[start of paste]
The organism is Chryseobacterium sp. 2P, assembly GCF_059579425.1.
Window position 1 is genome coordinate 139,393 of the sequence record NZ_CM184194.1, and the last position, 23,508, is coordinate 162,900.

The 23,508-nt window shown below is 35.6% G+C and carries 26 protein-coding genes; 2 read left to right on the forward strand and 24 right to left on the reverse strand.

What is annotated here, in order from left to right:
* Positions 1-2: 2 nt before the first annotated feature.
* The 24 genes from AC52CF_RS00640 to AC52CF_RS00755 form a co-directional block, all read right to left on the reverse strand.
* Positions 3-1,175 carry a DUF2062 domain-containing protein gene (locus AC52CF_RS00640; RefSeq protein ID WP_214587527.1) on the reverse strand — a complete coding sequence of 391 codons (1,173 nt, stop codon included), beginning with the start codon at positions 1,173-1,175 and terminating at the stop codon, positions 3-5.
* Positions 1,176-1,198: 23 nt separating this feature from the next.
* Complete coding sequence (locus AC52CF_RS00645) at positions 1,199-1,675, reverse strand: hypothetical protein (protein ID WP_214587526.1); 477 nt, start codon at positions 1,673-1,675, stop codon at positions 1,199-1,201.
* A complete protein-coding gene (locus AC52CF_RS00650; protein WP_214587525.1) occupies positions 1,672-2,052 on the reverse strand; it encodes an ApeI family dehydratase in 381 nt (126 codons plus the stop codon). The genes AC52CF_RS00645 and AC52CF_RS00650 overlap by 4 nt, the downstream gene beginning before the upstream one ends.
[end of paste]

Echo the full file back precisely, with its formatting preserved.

The organism is Chryseobacterium sp. 2P, assembly GCF_059579425.1.
Window position 1 is genome coordinate 139,393 of the sequence record NZ_CM184194.1, and the last position, 23,508, is coordinate 162,900.

The 23,508-nt window shown below is 35.6% G+C and carries 26 protein-coding genes; 2 read left to right on the forward strand and 24 right to left on the reverse strand.

What is annotated here, in order from left to right:
* Positions 1-2: 2 nt before the first annotated feature.
* The 24 genes from AC52CF_RS00640 to AC52CF_RS00755 form a co-directional block, all read right to left on the reverse strand.
* Positions 3-1,175 carry a DUF2062 domain-containing protein gene (locus AC52CF_RS00640; RefSeq protein ID WP_214587527.1) on the reverse strand — a complete coding sequence of 391 codons (1,173 nt, stop codon included), beginning with the start codon at positions 1,173-1,175 and terminating at the stop codon, positions 3-5.
* Positions 1,176-1,198: 23 nt separating this feature from the next.
* Complete coding sequence (locus AC52CF_RS00645) at positions 1,199-1,675, reverse strand: hypothetical protein (protein ID WP_214587526.1); 477 nt, start codon at positions 1,673-1,675, stop codon at positions 1,199-1,201.
* A complete protein-coding gene (locus AC52CF_RS00650; protein WP_214587525.1) occupies positions 1,672-2,052 on the reverse strand; it encodes an ApeI family dehydratase in 381 nt (126 codons plus the stop codon). The genes AC52CF_RS00645 and AC52CF_RS00650 overlap by 4 nt, the downstream gene beginning before the upstream one ends.